The Packers' memorable "Monday Night Football" shootout with the Redskins at Lambeau Field in '83 was an obvious "ball" for the fans (55,255 of the faithful sat in on the occasion) and, unquestionably, a spectacular smorgasbord for statisticians.
Taking on the defending Super Bowl champions Skins on that October evening, the Packers prevailed in a contest featuring 11 touchdowns, 11 extra points and 6 field goals.
In the high-scoring process, the principals amassed 1,025 yards of offense, the Redskins weighing in with 552 and the Packers with 473.
Washington quarterback Joe Theismann passed for 398 yards and two touchdowns, via 27 completions in 39 attempts, and the Packers' Lynn Dickey, hitting on 22 of 31 attempts, was similarly productive, throwing for 387 yards and three touchdowns.
Dickey's two primary targets, tight end Paul Coffman and running back Gerry Ellis, emerged as 100-yard receivers, Coffman snaring six passes for 124 yards and Ellis four for 105 yards.
Not surprisingly, each team punted only once during the see-saw pointfest.
Stenerud's 20-yard field goal with 54 seconds left decided the issue, although the result was to remain in doubt until the end. The Redskins' Mark Moseley missed a 39-yard field goal attempt - his kick sailed wide right - as time expired.
Lambeau, who had led the Packers to six NFL championships and over 200 victories, did not enjoy success during his two-year tenure in Washington, exiting the Redskins' headquarters with a record of 10 wins, 13 losses and one tie.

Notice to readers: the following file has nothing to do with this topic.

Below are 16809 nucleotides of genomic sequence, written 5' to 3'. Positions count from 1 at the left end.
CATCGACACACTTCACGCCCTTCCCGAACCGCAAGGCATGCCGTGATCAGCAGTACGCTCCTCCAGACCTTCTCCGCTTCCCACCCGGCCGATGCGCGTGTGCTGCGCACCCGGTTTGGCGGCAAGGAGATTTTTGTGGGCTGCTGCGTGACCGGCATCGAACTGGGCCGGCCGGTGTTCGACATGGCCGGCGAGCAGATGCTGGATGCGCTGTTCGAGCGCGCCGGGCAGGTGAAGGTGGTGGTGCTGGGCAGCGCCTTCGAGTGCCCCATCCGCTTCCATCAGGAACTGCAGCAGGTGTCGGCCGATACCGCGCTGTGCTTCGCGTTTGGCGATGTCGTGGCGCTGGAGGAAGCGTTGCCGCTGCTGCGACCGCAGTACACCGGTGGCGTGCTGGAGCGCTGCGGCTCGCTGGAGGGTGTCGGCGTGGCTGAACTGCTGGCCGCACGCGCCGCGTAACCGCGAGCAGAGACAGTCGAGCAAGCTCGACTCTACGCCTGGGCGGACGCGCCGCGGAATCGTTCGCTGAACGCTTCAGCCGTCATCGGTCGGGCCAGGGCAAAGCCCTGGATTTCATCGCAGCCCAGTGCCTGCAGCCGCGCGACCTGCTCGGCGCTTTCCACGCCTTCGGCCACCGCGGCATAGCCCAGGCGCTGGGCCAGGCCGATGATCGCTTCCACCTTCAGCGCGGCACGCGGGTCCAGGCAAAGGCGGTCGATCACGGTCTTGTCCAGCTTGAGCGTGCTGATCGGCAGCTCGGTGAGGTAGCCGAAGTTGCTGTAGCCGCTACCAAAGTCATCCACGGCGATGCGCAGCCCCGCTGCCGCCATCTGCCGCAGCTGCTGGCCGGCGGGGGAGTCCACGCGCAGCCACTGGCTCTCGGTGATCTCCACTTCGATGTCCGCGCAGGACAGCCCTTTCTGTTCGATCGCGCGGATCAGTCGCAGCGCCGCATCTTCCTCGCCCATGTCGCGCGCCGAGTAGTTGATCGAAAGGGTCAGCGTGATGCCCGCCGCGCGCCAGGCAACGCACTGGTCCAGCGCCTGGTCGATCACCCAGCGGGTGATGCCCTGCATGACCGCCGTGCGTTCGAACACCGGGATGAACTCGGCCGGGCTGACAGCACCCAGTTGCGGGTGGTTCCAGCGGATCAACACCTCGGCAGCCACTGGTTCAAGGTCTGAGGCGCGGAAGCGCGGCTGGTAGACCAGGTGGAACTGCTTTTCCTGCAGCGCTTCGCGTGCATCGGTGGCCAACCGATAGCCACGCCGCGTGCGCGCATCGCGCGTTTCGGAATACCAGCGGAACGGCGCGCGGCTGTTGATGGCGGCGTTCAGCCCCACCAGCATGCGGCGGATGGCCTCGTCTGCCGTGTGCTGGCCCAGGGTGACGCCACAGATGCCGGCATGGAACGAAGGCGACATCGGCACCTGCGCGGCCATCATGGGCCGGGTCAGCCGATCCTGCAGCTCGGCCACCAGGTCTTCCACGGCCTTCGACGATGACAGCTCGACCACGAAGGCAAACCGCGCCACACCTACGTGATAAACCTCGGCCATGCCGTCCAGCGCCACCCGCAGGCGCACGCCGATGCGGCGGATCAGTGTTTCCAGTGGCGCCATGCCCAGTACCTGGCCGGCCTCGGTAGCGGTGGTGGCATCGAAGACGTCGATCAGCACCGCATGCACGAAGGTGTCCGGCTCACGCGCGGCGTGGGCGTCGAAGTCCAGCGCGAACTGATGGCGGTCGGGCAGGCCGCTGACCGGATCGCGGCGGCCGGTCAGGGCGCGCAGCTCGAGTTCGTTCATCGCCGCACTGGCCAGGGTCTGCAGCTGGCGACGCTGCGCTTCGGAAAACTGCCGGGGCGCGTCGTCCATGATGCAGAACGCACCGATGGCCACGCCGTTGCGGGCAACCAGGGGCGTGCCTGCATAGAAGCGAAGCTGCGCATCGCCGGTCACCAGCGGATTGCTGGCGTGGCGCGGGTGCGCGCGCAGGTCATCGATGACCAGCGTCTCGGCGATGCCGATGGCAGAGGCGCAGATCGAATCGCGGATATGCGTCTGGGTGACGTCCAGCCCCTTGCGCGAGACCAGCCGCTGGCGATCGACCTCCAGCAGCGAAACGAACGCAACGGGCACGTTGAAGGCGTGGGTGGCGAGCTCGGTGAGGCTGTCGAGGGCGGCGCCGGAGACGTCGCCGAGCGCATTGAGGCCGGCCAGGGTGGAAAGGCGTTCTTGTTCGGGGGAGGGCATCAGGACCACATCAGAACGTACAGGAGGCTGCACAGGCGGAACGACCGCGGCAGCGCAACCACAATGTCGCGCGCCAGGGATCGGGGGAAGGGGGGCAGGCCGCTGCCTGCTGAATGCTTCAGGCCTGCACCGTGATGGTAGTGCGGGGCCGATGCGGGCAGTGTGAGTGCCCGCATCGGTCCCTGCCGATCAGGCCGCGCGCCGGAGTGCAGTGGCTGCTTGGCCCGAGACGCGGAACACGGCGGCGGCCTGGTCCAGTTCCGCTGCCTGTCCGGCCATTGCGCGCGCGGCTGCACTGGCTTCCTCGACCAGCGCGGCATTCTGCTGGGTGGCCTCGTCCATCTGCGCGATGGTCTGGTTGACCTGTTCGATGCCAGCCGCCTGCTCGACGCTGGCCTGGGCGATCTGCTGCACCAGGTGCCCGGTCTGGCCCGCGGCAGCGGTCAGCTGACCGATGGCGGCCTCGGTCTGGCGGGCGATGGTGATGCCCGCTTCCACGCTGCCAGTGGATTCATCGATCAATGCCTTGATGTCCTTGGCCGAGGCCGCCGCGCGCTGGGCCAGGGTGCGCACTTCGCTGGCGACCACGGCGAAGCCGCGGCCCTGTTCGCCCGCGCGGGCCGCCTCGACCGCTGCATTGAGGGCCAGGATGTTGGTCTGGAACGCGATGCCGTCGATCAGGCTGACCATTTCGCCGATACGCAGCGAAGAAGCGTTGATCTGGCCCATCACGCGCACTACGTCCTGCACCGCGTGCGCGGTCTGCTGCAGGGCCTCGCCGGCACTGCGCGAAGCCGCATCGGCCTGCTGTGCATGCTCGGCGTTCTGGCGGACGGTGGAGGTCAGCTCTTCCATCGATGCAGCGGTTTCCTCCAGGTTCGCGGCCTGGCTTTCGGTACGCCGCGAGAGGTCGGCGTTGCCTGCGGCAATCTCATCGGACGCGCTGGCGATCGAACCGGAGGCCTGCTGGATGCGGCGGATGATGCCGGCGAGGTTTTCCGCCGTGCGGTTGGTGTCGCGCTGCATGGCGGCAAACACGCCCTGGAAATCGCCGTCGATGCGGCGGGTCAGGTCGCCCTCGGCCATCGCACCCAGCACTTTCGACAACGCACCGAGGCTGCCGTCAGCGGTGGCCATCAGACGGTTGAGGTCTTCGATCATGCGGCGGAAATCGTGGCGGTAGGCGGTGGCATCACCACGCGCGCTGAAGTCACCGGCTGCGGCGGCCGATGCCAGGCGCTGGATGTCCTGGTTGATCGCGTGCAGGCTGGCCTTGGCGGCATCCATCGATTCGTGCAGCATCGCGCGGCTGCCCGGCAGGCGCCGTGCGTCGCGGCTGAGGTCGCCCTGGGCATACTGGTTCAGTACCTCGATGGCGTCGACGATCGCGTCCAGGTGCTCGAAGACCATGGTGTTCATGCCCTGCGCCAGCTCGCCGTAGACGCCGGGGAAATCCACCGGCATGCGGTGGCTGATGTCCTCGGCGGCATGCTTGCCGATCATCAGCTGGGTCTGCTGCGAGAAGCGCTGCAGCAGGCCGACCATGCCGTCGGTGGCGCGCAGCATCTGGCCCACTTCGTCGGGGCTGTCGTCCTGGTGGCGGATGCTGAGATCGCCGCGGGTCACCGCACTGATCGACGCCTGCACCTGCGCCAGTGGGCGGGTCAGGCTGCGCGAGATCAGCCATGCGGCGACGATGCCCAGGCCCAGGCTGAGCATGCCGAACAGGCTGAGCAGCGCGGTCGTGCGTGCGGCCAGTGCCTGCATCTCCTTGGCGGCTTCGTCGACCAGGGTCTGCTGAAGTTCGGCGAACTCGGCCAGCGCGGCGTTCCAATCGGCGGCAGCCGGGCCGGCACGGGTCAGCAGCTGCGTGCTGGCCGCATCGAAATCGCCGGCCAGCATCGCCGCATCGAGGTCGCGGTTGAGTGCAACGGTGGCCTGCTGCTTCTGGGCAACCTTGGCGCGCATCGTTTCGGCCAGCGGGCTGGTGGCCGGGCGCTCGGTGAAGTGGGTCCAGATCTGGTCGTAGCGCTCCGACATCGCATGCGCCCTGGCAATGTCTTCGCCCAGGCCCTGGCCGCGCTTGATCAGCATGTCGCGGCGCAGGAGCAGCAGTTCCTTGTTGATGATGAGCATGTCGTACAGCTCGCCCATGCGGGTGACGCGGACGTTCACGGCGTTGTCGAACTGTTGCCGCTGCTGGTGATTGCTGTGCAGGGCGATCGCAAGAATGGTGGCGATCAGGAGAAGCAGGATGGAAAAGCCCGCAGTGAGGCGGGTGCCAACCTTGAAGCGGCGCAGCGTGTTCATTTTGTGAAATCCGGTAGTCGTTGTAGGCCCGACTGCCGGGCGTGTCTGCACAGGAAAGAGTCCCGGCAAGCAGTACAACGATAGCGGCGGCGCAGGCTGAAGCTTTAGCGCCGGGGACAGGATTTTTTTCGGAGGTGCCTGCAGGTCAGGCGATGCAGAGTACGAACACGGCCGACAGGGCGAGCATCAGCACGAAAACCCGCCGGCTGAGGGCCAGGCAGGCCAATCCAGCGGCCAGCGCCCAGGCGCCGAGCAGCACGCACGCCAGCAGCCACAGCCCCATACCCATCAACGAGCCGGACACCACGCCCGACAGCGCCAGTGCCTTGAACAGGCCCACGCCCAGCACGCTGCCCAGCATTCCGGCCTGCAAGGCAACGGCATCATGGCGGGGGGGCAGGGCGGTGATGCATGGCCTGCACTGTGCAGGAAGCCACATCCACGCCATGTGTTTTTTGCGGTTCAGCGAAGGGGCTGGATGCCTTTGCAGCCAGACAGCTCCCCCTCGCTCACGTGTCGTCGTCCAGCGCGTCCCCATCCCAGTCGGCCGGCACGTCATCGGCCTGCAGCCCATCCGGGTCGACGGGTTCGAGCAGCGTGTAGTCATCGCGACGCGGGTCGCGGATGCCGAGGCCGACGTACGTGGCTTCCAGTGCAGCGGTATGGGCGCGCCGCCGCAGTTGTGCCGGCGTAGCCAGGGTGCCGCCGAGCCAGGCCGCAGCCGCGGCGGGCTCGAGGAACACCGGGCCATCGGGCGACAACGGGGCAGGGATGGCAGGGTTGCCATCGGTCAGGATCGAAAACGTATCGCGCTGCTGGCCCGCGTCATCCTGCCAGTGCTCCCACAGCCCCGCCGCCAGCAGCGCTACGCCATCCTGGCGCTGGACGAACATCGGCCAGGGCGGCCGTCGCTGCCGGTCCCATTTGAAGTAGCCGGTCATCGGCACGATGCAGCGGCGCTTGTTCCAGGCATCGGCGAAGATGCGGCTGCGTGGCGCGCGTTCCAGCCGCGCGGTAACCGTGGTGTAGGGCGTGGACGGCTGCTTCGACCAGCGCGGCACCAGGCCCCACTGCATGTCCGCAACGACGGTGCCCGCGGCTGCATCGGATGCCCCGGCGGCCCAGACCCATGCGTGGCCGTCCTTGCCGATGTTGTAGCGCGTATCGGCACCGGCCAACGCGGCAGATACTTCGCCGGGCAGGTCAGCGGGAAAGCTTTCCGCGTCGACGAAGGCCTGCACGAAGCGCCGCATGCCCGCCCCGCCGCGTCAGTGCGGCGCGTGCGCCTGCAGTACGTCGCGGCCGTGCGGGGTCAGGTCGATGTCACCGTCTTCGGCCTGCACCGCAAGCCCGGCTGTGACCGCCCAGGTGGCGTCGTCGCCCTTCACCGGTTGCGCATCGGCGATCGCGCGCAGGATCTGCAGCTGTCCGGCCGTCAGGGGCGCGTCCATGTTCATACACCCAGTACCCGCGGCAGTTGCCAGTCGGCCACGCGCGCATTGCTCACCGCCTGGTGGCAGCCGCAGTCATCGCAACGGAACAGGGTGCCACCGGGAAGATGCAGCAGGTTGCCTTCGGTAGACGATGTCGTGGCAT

One of those 13 losses came at Green Bay's hands in 1952, when the Packers - coached by Gene Ronzani, Lambeau's successor, dispatching Curly's Redskins at Marquette Stadium in Milwaukee, 35-20.
It was the only time Lambeau faced his former team in a regular-season game after leaving Green Bay. He had coached the then-Chicago Cardinals in 1950-51, immediately upon leaving Packers following the 1949 season, but was to face the Packers only in preseason contests as the Cardinals' field leader -- in both 1950 and '51, the Packers winning both games by a 17-14 score.
Curly did subsequently split a pair of preseason contests with the Packers while head coach of the Redskins, losing a 13-7 decision to Green Bay in a game at Kansas City in 1952 and posting a 13-6 victory at old City Stadium in 1953 - the last time he was to coach against the Packers.
Lombardi, who had resigned as Green Bay's general manager following the '68 season (he had stepped down as head coach after the 1967 campaign), had better fortune in Washington than Lambeau.
In 1969, the only season he was to serve as Washington's coach before being felled by colon cancer, he escorted the Redskins to their first wining season in 15 years, forging a 7-5-2 mark. He died Sept. 3, 1970, at the age of 57.
The Packers did not face Washington during Lombardi's lone season with the Redskins.
Continuing an association with the team that is more than 55 years old, Lee Remmel was named the first official Team Historian of the Green Bay Packers in February 2004. The former *Green Bay Press-Gazette reporter and Packers public relations director, Remmel will write regular columns for Packers.com as part of his new assignment.
In addition to those articles, Remmel will answer fan questions in a monthly Q&A column. To submit a question to Remmel, click here. *